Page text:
dicing-with-death-chance-risk-and-health (Stephen Senn)
Mr Brown has exactly two children. At least one of them is a boy. What is the probability
that the other is a girl?
What could be simpler than that? After all, the other child either is or is not a girl.
I regularly use this example on the statistics courses I give to life scientistsworking
in the pharmaceutical industry. They all agree that the probability is one-half.
So they are all wrong. I haven’t said that the older child is a boy. The child I
mentioned, the boy, could be the older or the younger child. This means that Mr
Brown can have one of three possible combinations of two children: both boys, elder
boy and younger girl, elder girl and younger boy, the fourth combination of two girls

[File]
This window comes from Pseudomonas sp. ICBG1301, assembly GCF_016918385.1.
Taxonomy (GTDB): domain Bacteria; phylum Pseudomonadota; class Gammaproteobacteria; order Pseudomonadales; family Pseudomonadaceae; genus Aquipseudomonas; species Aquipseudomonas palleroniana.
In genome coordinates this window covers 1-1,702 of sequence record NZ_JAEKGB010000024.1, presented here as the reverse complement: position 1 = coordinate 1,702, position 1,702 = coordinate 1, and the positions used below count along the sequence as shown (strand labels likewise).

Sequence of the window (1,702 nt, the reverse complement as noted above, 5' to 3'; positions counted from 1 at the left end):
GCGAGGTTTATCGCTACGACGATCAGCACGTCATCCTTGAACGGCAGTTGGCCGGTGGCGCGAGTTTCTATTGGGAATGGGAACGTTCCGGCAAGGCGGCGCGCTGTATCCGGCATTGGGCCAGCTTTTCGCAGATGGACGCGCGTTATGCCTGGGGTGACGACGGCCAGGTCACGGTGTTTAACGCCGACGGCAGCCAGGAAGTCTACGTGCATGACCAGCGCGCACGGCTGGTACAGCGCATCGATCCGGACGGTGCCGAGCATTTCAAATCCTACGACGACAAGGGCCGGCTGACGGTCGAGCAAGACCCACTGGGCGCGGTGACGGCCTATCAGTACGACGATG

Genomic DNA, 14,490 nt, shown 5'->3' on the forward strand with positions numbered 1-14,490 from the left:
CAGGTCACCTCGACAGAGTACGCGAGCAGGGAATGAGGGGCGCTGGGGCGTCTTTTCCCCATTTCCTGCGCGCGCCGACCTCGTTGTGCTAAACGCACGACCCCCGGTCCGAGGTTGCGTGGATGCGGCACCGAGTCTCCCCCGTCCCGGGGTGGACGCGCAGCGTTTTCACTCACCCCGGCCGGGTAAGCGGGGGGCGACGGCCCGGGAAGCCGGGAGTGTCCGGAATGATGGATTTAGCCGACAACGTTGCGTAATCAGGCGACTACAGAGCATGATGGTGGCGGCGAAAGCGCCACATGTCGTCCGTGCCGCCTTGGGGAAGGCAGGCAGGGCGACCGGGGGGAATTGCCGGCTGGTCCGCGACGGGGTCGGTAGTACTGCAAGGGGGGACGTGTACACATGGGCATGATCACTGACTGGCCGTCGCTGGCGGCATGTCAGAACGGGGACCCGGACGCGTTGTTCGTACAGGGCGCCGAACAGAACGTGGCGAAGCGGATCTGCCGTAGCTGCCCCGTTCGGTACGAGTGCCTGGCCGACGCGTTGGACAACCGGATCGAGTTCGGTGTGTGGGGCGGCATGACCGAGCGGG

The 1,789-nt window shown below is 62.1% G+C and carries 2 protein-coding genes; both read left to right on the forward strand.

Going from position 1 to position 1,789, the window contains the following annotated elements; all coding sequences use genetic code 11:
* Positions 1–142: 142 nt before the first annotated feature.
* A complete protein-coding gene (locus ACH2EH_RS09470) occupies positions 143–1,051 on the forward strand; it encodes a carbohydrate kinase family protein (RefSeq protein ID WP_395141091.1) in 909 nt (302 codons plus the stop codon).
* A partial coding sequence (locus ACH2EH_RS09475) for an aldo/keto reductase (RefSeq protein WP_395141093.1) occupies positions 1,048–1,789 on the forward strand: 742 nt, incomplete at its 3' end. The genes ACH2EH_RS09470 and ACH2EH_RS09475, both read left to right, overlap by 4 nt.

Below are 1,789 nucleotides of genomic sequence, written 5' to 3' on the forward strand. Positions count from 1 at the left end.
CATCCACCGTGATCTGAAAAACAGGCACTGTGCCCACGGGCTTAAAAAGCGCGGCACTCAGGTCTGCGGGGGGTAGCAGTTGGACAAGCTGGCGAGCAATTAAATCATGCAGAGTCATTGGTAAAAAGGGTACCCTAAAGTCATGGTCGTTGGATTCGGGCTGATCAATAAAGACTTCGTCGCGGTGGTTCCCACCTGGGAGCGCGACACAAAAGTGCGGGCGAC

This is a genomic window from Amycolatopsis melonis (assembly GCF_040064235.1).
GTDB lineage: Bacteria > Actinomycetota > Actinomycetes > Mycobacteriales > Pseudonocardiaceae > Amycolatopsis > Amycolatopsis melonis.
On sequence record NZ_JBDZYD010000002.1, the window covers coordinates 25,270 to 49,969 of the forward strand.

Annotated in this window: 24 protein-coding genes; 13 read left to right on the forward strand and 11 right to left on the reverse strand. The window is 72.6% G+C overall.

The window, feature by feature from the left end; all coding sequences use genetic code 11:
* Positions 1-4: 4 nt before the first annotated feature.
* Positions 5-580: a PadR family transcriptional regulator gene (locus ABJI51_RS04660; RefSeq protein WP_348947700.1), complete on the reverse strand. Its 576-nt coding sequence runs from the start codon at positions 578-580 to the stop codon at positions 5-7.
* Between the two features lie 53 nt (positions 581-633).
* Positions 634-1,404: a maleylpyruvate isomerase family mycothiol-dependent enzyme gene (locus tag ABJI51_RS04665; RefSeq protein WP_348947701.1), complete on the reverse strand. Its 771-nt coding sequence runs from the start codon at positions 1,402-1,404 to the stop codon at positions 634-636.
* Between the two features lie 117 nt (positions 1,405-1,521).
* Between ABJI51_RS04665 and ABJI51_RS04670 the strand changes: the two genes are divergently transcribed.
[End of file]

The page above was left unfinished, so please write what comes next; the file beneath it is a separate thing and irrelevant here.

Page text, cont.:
being excluded by what I have stated. But of the three combinations, in two cases the
other child is a girl so that the requisite probability is 2/3 …
This example is typical of many simple paradoxes in probability: the answer is
easy to explain but nobody believes the explanation. However, the solution I have
given is correct. Or is it? That was spoken like a probabilist. A probabilist is a
sort of mathematician. He or she deals with artificial examples and logical connections
but feel no obligation to say anything about the real world. My demonstration, however,
relied on the assumption that the three combinations boy–boy, boy–girl and girl–boy are
equally likely and this may not be true. The difference between a statistician and a
probabilist is that the latter will define the problem so that this is true, whereas
the former will consider whether it is true and obtain data to test its truth.